So glad you enjoyed the article and you started you thinking. Our nursing knowledge is one of our greatest assets and it certainly never leaves us. There are so many things you could do that could just a new chapter in your life. Keep thinking and keep dreaming! ~melissaOct 23, '17I do actually! After being a nurse since 2008, I have decided to pursue my MSN and NP license. Unsure what direction I will take at that point so for now I will just try to enjoy the journey.Oct 25, '17This was a very inspirational read. I am just starting my journey to become a nurse, a guppy in a sea of magnificent and colorful fish. It is a bit scary looking down into the water when all you can see is an endless void, but after reading your story, I now feel my motivation bubble its way back up. Your story resonated with me, because I, too, did not pick nursing as my first choice. It was my parents who pushed me into it. After many years of persuasion and knee deep in my journey of completing my bachelors degree in college, I succumbed and finally gave nursing a little more thought. It was then that I realized that nursing could be a career that I would actually love to do! So, I also took a step back. This was around the time I had just graduated from college with a bachelors in Biology, and all my friends were already working professionals, getting their masters, moving up in their careers. I knew what I wanted, but it was extremely difficult for me, because while everyone was moving forward I felt like I was doing everything backwards by getting my Associates in Nursing. Furthermore, it felt like I had been in Limbo for years until I finally received my acceptance letter into nursing school. I had been idle for a year and a half, and now I feel like my dream of becoming a nurse is finally coming true. I know that the journey isn't going to be easy, but nothing is. I had lost count of how many times I felt like giving up, or felt like I did give up... but I eventually triumphed over the many challenges and hurdles I came upon, and I wouldn't be here today without the help of my family and friends. I dream of becoming a great nurse one day, and your story sparked a new flame in me. To be who you want to be, and to get to get where you want to go, we will all need to take that leap of faith. It is scary to think about what lurks on the other side, but if you really want it, I believe that you'll always land on your feet running.Oct 25, '17Oct 27, '17I loved reading this as it is similar to my career path. I've been a nurse only 5 years, but also have experience in acute care units, hospice, and case management and am beginning a work from home case management position in 2 weeks. I am very excited! Like you, I know this is a role I excel in and doesn't leave me exhausted and stressed at the end of the day like bedside roles. I also love to write and have wanted to contribute nursing articles/blogs to the internet, but haven't pursued it seriously. Advanced education is also something I am not super thrilled about but am beginning to consider the opportunities it could lend me. Maybe you are my future self 10 years from now.Oct 28, '17@Snowdin~ I am glad that you found inspiration in my story. Nursing is a great career that will provide you with many different paths you can try. No matter what you decide fits you best, there will be opportunity. You can even be innovative and entrepreneurial.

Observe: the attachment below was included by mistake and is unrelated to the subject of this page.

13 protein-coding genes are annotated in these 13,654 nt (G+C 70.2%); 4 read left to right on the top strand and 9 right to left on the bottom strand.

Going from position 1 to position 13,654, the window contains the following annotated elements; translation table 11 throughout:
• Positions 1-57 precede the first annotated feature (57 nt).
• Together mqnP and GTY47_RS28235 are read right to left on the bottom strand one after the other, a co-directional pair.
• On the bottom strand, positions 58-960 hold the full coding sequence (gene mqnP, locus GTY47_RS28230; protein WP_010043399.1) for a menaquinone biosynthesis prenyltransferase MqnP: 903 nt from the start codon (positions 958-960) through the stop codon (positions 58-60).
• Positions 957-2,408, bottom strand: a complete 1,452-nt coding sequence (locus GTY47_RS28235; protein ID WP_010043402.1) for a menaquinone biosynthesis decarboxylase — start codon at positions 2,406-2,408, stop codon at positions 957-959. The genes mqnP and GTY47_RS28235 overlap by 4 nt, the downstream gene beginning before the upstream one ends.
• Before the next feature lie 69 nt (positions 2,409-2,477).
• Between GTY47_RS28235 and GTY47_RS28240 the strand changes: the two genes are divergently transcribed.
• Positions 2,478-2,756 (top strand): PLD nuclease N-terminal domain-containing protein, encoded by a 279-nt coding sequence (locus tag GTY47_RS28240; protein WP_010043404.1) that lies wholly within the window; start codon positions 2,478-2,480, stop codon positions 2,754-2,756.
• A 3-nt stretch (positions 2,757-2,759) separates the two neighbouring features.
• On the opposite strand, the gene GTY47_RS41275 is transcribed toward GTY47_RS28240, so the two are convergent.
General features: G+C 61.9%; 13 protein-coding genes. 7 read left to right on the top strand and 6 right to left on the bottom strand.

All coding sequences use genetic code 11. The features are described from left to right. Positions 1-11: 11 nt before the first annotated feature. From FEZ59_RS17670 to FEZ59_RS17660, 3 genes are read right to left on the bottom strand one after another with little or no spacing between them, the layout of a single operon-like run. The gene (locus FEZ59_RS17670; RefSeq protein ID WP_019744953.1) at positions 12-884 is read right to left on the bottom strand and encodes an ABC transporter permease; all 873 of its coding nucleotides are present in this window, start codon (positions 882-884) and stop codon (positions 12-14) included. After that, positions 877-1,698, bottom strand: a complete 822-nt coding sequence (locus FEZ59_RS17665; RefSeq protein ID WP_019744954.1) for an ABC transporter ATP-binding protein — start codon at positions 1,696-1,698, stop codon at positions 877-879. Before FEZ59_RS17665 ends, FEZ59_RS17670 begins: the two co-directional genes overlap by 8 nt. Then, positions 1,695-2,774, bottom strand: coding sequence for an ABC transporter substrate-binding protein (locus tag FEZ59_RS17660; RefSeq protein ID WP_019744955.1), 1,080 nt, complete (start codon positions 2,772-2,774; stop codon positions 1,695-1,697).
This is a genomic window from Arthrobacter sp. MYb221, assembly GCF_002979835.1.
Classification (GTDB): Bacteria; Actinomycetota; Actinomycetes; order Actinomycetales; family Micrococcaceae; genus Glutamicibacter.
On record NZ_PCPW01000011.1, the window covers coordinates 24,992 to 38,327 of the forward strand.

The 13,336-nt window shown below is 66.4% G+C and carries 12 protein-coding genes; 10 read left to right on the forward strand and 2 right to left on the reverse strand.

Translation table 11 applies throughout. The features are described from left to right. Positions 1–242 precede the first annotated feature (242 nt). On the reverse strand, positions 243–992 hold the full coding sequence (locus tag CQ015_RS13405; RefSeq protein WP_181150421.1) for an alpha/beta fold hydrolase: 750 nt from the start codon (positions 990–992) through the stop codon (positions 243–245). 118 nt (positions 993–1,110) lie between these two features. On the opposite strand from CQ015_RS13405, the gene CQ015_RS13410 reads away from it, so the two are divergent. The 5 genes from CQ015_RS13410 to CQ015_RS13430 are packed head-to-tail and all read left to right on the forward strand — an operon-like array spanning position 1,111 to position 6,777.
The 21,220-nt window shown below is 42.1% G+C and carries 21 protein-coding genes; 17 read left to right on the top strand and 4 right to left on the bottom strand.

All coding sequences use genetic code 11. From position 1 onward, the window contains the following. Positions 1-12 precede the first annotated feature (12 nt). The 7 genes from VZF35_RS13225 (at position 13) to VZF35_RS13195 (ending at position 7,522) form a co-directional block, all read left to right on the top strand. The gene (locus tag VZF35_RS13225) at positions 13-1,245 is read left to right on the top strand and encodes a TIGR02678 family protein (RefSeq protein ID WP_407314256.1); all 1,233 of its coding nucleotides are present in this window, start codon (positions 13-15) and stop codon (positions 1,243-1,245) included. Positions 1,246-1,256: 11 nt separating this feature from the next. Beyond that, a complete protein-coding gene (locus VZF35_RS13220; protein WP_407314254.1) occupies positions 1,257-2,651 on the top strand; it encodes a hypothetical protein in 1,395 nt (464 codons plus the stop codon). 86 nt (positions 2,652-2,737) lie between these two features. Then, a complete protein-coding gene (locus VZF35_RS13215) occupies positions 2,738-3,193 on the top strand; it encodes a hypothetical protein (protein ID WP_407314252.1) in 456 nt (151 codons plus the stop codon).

I wish you the best of luck in all you do. Never give up on your dreams and continue to search for ways to keep that fire burning deep inside of you. It will always be worth it! ~Melissa